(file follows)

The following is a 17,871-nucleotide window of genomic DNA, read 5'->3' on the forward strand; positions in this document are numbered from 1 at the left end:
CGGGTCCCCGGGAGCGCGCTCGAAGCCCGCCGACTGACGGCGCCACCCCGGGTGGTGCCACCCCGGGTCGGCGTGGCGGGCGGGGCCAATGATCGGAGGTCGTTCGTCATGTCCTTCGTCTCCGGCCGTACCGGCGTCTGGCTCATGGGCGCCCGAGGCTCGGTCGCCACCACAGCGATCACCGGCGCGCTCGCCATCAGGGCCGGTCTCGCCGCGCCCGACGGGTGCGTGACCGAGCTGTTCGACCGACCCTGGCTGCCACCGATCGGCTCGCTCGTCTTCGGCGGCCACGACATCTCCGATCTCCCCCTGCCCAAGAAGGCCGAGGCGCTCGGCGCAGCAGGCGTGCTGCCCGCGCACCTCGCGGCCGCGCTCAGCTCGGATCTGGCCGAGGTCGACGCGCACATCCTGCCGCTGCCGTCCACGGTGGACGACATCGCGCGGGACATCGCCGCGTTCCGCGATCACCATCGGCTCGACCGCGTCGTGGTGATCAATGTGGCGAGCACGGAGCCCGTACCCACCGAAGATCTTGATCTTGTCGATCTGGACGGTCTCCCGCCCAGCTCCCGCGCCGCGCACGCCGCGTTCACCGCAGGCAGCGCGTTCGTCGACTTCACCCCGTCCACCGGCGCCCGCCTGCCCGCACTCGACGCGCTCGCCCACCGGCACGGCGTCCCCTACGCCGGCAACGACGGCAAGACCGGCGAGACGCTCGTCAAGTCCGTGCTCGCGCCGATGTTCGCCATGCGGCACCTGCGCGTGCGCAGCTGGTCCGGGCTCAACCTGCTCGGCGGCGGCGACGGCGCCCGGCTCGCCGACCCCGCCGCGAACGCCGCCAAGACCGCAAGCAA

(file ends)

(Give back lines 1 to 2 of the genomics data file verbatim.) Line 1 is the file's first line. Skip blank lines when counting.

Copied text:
The following is a 17,871-nucleotide window of genomic DNA, read 5'->3' on the forward strand; positions in this document are numbered from 1 at the left end:
CGGGTCCCCGGGAGCGCGCTCGAAGCCCGCCGACTGACGGCGCCACCCCGGGTGGTGCCACCCCGGGTCGGCGTGGCGGGCGGGGCCAATGATCGGAGGTCGTTCGTCATGTCCTTCGTCTCCGGCCGTACCGGCGTCTGGCTCATGGGCGCCCGAGGCTCGGTCGCCACCACAGCGATCACCGGCGCGCTCGCCATCAGGGCCGGTCTCGCCGCGCCCGACGGGTGCGTGACCGAGCTGTTCGACCGACCCTGGCTGCCACCGATCGGCTCGCTCGTCTTCGGCGGCCACGACATCTCCGATCTCCCCCTGCCCAAGAAGGCCGAGGCGCTCGGCGCAGCAGGCGTGCTGCCCGCGCACCTCGCGGCCGCGCTCAGCTCGGATCTGGCCGAGGTCGACGCGCACATCCTGCCGCTGCCGTCCACGGTGGACGACATCGCGCGGGACATCGCCGCGTTCCGCGATCACCATCGGCTCGACCGCGTCGTGGTGATCAATGTGGCGAGCACGGAGCCCGTACCCACCGAAGATCTTGATCTTGTCGATCTGGACGGTCTCCCGCCCAGCTCCCGCGCCGCGCACGCCGCGTTCACCGCAGGCAGCGCGTTCGTCGACTTCACCCCGTCCACCGGCGCCCGCCTGCCCGCACTCGACGCGCTCGCCCACCGGCACGGCGTCCCCTACGCCGGCAACGACGGCAAGACCGGCGAGACGCTCGTCAAGTCCGTGCTCGCGCCGATGTTCGCCATGCGGCACCTGCGCGTGCGCAGCTGGTCCGGGCTCAACCTGCTCGGCGGCGGCGACGGCGCCCGGCTCGCCGACCCCGCCGCGAACGCCGCCAAGACCGCAAGCAA